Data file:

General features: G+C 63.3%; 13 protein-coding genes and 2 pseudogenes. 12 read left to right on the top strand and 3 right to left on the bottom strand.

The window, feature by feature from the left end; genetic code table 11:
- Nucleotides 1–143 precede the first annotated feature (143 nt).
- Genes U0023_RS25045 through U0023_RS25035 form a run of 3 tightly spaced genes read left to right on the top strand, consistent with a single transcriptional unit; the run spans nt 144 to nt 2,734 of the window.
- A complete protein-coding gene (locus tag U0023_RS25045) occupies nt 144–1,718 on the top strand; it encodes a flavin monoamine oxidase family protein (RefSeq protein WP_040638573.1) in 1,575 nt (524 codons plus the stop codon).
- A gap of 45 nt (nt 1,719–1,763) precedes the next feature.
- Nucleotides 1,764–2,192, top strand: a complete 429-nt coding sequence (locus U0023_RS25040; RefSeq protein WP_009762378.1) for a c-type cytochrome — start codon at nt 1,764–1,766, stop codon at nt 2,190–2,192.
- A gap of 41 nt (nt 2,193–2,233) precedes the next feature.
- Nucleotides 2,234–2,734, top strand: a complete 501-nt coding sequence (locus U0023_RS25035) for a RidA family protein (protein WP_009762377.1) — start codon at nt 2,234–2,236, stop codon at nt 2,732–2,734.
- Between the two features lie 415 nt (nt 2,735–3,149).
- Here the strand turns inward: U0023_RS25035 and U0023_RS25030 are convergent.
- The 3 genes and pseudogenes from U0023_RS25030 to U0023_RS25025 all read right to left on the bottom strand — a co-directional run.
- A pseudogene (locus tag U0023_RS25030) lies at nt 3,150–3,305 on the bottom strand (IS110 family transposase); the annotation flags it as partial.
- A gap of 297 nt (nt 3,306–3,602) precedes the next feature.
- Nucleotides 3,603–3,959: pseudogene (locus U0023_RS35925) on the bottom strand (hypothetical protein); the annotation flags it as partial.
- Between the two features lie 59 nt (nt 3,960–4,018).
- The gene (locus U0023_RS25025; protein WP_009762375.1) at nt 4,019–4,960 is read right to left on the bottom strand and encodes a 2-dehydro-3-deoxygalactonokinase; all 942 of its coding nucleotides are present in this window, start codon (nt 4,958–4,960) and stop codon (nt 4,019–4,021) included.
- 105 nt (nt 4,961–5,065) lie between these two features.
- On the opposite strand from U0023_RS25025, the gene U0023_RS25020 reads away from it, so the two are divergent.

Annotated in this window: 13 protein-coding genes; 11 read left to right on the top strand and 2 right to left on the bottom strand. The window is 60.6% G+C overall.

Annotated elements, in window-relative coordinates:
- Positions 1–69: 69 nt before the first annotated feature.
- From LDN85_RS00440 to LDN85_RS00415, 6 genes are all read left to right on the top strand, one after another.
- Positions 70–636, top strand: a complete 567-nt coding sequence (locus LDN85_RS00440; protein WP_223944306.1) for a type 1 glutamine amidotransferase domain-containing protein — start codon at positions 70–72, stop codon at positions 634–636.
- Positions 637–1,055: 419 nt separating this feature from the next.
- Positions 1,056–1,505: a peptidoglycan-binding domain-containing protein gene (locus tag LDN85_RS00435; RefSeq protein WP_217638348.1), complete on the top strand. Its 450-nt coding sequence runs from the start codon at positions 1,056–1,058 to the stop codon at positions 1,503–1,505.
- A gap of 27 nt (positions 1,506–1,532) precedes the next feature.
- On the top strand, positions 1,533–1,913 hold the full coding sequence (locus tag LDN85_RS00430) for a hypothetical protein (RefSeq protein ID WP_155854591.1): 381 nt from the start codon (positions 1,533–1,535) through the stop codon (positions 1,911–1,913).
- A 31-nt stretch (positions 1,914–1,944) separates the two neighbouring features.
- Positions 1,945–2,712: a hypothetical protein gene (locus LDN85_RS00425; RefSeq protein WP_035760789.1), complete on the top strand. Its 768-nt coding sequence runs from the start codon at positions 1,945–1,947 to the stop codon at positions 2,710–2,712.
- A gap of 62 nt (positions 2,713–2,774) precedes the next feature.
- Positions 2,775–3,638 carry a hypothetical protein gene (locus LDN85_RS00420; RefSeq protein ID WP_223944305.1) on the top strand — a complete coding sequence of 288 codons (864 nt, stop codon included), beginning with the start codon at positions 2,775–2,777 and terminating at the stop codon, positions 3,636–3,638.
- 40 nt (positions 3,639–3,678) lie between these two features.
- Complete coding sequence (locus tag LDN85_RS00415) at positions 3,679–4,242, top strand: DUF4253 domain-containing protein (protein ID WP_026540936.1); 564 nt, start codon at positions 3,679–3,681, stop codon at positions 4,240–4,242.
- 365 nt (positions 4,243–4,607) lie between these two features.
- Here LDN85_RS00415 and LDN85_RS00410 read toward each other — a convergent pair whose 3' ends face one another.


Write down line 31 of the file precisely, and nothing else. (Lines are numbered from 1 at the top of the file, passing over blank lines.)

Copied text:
- A gap of 62 nt (positions 2,713–2,774) precedes the next feature.